You’re about to ask for a promotion at work. You’re about to ask for a raise. You’re about to resign from your 9 to 5 to start your own business. You’re about to take a step toward expanding your business. You’re about to give a speech.
You’re about to have a hard conversation. You’re about to say yes or say no to a significant opportunity. You’re about to advocate for yourself—which is something you’ve actually never done before.
And you need to feel empowered. Because right now you feel anything but empowered or confident or capable.
Maybe there isn’t some big event or situation that requires you to feel up for the task. Maybe you simply need to feel empowered to be productive and get things done every day—like Alyssa Mairanz’s clients, who struggle with self-deprecating and judgmental thoughts.
Either way, there are some fairly simple and effective ways that you can feel empowered. Here are eight tips to try.
Acknowledge your feelings. The first step to empowerment is acknowledging and validating your anxiety, fear, uncertainty and discomfort, said Mairanz, LMHC, a dialectical behavior therapist in New York City providing group and individual psychotherapy to young adults. She specializes in emotion regulation, self-esteem building, life transitions and relationships.
Don’t gloss over your emotions by saying “You’ll be fine,” or “Stop worrying, you’re being silly and ridiculous,” or “You shouldn’t be feeling _______.” Honor whatever negative, confusing, contradictory feelings might arise. Give yourself permission to feel whatever needs to be felt.
Harness your accomplishments. There are two ways you can capitalize on your previous achievements to help you feel empowered. One way is to journal your accomplishments and identify the ones that you considered “unbelievable or shocking,” the ones “you let fear steer you away from until you were just ready,” said Leslie Garcia, LCSW, a psychotherapist and founder of Counseling Space in New York City, which focuses on the mental and emotional wellness of women business leaders and CEOs.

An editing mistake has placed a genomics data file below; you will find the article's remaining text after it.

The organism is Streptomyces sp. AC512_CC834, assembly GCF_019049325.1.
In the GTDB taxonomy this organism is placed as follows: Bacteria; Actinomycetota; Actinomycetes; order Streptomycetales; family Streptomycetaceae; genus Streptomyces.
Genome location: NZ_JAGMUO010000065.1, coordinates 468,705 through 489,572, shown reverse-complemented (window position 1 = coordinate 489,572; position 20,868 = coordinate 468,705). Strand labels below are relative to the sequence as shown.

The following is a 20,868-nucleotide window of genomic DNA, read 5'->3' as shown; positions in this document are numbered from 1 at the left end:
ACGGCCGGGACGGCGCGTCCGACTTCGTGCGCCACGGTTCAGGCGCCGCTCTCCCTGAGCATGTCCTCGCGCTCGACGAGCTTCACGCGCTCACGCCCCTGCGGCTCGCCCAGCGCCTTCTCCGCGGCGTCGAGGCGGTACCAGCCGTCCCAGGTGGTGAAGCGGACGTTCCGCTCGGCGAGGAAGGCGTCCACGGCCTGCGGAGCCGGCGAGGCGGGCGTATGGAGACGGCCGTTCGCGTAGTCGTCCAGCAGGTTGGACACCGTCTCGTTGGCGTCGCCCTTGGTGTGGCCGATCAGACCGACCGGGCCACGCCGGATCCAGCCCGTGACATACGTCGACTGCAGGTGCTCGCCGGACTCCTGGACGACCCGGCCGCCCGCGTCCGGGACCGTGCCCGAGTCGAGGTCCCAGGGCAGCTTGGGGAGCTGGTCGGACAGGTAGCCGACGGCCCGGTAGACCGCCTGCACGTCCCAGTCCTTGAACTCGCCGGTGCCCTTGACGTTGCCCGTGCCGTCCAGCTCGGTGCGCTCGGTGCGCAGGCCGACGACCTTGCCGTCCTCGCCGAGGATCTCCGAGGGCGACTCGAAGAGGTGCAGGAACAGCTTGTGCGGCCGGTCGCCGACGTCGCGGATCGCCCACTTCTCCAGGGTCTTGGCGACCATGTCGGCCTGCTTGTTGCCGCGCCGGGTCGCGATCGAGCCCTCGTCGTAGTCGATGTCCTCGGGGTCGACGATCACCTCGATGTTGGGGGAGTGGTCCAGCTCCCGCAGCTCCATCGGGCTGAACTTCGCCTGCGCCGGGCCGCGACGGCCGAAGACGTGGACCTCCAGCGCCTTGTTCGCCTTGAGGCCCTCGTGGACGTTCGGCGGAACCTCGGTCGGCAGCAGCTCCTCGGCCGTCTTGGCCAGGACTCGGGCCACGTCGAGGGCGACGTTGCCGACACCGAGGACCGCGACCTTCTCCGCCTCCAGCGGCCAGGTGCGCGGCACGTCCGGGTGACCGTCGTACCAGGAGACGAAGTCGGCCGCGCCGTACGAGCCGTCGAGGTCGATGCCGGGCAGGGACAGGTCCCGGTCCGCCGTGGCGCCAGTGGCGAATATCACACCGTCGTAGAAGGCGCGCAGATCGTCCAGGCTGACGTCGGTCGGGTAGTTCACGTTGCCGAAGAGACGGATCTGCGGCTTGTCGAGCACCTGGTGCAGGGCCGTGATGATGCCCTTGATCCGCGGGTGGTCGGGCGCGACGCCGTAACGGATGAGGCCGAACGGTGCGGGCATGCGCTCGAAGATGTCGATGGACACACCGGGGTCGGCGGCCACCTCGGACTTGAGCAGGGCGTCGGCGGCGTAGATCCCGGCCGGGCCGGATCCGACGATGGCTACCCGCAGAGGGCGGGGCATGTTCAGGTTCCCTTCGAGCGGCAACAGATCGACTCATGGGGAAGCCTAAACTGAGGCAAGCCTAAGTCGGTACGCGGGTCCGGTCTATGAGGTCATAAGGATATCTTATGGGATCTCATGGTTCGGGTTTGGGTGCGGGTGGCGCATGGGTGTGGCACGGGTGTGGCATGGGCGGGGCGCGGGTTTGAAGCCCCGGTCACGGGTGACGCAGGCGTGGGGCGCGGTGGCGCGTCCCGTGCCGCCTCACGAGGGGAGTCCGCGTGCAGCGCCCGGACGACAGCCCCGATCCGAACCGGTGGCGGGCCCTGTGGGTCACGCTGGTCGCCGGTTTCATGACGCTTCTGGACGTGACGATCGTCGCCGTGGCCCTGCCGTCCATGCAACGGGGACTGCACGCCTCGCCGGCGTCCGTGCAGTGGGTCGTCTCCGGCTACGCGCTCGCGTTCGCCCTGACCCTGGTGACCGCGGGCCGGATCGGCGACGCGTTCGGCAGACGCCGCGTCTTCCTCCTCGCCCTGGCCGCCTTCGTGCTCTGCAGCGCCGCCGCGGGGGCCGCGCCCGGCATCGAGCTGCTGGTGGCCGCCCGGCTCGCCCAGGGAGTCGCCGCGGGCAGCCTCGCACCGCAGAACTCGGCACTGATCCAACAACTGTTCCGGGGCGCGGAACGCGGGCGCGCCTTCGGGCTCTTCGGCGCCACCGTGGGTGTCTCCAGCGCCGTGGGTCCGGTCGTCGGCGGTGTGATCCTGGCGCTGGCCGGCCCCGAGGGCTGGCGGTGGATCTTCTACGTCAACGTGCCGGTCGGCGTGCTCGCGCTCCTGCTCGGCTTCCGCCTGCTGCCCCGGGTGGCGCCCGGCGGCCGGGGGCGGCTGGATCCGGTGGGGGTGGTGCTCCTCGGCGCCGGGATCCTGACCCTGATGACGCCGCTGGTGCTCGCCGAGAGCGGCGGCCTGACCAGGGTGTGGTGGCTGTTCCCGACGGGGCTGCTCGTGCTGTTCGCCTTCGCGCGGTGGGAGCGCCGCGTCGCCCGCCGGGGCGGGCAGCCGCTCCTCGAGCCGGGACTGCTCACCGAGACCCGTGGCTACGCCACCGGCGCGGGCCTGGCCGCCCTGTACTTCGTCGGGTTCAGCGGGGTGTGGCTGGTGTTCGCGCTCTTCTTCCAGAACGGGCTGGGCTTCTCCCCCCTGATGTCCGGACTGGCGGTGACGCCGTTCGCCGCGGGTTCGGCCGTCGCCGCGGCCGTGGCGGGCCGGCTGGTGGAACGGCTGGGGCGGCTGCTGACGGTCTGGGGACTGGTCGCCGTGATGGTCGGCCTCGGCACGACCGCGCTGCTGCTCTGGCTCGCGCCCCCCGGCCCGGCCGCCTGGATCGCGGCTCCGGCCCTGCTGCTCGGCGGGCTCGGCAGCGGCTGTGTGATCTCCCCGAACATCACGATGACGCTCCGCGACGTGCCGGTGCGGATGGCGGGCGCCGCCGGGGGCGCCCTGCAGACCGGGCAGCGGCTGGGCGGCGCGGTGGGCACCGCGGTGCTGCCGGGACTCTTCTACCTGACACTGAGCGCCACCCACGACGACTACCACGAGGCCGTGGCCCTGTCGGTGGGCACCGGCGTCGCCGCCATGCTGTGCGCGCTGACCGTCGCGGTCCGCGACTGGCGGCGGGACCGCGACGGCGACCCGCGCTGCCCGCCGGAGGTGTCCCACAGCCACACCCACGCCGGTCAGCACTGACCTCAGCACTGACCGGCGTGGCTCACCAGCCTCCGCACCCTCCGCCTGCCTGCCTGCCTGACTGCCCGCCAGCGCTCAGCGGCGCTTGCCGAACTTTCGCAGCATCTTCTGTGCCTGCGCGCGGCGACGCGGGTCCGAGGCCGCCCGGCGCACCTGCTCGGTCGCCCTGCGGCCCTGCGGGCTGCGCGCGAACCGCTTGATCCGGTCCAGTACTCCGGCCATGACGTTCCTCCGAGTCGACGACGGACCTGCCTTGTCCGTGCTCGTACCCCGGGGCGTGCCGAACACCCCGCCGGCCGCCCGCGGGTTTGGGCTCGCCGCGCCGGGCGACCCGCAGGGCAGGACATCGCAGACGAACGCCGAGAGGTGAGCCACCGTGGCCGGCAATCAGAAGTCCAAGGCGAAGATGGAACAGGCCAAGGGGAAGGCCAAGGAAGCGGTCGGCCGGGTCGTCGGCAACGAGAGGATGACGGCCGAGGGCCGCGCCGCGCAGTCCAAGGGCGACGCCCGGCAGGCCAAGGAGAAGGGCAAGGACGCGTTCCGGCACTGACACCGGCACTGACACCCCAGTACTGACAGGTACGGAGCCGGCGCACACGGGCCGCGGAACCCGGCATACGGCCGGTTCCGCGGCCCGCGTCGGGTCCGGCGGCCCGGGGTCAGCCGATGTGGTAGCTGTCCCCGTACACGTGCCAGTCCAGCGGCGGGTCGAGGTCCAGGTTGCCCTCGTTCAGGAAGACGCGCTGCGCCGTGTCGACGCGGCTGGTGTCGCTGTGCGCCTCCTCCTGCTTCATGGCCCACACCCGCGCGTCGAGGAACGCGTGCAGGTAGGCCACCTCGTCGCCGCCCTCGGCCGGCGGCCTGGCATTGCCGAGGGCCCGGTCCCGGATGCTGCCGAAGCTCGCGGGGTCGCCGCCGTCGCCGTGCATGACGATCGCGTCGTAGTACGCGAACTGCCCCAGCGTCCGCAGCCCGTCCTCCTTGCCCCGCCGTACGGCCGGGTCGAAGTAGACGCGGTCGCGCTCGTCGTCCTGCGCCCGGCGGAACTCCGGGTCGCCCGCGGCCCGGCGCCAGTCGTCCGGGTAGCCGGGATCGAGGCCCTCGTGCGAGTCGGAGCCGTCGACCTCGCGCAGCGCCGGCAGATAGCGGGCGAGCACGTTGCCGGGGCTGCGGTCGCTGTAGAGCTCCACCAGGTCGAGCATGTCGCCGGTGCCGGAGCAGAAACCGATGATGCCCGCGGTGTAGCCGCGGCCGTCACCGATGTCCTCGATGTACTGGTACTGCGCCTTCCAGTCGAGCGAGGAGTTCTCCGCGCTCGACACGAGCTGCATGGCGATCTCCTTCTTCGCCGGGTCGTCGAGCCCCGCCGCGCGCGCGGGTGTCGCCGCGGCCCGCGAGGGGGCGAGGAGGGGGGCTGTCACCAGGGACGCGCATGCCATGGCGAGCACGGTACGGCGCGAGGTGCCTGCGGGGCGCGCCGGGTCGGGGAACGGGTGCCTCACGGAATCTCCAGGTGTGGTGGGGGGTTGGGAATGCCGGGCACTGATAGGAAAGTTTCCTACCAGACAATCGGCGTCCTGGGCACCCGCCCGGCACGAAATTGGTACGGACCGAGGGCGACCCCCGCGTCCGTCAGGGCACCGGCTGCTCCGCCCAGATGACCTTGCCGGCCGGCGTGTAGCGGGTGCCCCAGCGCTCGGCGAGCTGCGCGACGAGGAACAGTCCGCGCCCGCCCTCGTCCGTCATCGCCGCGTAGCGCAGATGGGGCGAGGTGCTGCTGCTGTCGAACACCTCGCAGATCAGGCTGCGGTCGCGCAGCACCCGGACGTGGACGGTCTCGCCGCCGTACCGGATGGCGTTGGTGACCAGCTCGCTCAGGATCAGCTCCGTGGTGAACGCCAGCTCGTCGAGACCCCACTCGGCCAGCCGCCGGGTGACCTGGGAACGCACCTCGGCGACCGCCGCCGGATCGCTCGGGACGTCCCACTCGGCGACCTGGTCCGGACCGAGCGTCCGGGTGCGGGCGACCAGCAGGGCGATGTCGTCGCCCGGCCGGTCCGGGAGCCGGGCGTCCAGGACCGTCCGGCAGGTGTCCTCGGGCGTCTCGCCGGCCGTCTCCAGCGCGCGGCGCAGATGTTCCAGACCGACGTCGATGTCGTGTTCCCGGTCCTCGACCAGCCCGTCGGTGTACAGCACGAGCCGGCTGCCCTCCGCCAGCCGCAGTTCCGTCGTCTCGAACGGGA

Then ask yourself: What changed within me that prompted my taking action? What specific strengths, skills or tools did I learn and develop to boost my confidence and abilities? And “if appropriate, employ them, again.”
The second way is to add your strengths, positive qualities and anything else you love about yourself to the same list (when you’re already feeling empowered), Mairanz said. Then when you need it, pull out this list and re-read it.
Wish yourself well. Mairanz suggested trying the mindfulness-based practice Loving Kindness, where you send yourself well-wishes: “Sit with your eyes closed, feet flat on the ground, and hands resting comfortably in your lap. Take a deep breath in, and as you exhale, send a well-wish to yourself.”
You might say something general like: “May I find happiness,” “May I find strength,” “May I find success,” she said. Or you might say statements that are more specific to your situation: May I find strength to have that conversation. Maybe I find success in asking for a raise.